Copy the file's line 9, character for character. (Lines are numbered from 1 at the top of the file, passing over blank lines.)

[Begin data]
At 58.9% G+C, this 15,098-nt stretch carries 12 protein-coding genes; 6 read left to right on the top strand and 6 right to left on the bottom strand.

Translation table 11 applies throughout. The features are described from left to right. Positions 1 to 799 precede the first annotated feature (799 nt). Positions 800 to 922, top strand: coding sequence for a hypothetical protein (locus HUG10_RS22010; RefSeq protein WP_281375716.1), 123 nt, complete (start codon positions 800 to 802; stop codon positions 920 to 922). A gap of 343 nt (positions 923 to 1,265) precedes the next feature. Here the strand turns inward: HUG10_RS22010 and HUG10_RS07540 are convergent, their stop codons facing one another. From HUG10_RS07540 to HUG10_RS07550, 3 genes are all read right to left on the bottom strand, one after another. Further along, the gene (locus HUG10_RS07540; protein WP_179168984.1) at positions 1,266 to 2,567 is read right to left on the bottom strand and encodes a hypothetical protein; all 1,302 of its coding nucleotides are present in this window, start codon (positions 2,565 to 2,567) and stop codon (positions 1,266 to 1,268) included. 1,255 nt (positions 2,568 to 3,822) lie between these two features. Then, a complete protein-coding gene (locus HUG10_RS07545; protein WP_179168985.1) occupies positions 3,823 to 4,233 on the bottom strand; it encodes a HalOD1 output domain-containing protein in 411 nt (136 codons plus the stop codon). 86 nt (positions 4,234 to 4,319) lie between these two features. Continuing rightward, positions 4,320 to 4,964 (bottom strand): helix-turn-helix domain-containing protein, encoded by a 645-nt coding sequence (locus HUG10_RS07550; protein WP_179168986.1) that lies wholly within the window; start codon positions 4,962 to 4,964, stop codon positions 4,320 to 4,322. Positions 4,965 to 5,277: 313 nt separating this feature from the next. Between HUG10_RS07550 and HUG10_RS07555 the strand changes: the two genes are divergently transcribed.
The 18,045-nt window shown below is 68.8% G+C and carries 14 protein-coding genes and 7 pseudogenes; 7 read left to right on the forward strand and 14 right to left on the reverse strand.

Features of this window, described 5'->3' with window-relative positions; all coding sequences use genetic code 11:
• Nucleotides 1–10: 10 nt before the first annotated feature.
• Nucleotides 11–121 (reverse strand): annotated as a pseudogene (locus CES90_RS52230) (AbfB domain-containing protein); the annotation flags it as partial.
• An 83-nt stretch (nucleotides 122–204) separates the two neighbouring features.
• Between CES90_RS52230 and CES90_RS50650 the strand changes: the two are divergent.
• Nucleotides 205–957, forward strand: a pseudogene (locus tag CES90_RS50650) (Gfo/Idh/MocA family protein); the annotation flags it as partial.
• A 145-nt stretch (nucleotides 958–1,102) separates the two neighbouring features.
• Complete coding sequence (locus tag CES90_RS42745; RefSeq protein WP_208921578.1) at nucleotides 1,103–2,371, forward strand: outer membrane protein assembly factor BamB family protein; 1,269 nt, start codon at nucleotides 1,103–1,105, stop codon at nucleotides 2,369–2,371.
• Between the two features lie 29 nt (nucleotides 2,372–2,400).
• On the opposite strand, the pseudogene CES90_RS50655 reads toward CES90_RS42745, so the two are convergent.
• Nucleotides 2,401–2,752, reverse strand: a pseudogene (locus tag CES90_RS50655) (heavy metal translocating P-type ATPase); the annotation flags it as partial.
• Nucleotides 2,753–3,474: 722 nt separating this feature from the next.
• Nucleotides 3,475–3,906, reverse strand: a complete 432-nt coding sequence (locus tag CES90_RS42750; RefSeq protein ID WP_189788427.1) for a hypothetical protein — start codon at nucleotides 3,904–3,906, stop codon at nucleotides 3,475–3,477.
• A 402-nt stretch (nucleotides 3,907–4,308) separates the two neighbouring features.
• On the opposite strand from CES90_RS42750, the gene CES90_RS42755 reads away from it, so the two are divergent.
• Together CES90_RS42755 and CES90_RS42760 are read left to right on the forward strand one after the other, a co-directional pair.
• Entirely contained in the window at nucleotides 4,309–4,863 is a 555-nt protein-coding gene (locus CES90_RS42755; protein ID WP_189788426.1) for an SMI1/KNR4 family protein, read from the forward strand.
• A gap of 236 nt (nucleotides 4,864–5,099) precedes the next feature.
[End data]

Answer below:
• Nucleotides 205–957, forward strand: a pseudogene (locus tag CES90_RS50650) (Gfo/Idh/MocA family protein); the annotation flags it as partial.